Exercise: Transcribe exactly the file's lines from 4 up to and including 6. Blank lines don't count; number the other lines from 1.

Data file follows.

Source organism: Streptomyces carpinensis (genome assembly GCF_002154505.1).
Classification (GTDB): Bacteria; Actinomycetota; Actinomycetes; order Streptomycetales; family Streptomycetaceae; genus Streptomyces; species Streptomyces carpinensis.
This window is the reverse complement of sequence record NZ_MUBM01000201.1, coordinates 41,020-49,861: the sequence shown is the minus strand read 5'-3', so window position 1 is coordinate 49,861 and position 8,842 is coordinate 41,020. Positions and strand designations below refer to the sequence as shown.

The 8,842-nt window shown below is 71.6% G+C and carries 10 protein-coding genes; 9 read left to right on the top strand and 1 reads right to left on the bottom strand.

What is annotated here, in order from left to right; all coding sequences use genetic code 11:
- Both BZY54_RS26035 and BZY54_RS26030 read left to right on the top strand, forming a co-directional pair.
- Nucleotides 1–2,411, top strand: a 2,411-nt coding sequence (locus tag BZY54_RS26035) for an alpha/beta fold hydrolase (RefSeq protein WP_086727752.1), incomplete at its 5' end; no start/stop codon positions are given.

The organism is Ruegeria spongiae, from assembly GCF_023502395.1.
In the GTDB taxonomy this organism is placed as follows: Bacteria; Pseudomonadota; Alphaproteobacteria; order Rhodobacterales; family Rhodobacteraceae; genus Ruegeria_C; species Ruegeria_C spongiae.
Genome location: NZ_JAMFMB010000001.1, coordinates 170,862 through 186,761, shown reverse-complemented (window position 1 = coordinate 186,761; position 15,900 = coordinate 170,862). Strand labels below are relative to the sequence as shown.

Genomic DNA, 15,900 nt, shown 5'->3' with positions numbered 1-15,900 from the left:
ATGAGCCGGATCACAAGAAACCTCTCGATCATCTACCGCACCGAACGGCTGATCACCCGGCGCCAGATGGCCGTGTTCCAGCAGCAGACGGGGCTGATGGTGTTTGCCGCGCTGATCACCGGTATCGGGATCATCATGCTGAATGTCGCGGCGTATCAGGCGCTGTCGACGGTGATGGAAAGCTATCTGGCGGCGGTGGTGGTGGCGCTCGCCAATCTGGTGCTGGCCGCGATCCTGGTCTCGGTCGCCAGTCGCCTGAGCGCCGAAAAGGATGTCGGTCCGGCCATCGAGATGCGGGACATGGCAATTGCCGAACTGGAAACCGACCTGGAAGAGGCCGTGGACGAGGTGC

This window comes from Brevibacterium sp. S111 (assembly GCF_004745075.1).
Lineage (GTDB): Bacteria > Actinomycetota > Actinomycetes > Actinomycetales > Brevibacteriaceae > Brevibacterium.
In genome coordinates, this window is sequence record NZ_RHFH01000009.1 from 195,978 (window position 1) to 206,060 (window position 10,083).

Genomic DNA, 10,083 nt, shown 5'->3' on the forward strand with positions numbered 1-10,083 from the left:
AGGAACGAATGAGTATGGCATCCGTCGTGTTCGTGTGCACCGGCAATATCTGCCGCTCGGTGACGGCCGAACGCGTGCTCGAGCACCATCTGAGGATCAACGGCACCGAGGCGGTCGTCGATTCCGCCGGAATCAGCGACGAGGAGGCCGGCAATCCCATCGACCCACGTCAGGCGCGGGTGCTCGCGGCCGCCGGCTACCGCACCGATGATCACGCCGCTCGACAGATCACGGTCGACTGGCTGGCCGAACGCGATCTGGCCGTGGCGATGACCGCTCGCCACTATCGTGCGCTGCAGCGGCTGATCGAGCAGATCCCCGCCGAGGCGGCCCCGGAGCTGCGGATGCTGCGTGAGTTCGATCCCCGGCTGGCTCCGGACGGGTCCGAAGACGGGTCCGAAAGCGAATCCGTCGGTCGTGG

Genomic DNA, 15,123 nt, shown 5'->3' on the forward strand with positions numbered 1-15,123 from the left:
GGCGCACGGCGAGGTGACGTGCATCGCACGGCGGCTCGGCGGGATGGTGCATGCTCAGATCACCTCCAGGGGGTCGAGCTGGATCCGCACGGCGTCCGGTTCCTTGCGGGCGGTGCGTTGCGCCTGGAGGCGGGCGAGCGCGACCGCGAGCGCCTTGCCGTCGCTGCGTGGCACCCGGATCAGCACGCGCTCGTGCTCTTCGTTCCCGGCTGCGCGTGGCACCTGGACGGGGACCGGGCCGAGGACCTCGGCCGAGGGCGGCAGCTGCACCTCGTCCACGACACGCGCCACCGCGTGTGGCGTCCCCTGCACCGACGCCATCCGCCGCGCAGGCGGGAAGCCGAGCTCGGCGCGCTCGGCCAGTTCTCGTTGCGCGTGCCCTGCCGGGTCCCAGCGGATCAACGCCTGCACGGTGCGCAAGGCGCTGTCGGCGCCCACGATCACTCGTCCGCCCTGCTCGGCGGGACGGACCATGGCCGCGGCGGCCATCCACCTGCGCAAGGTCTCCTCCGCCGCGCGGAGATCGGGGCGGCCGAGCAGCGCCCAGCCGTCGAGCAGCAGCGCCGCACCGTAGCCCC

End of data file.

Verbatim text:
The 8,842-nt window shown below is 71.6% G+C and carries 10 protein-coding genes; 9 read left to right on the top strand and 1 reads right to left on the bottom strand.

What is annotated here, in order from left to right; all coding sequences use genetic code 11:
- Both BZY54_RS26035 and BZY54_RS26030 read left to right on the top strand, forming a co-directional pair.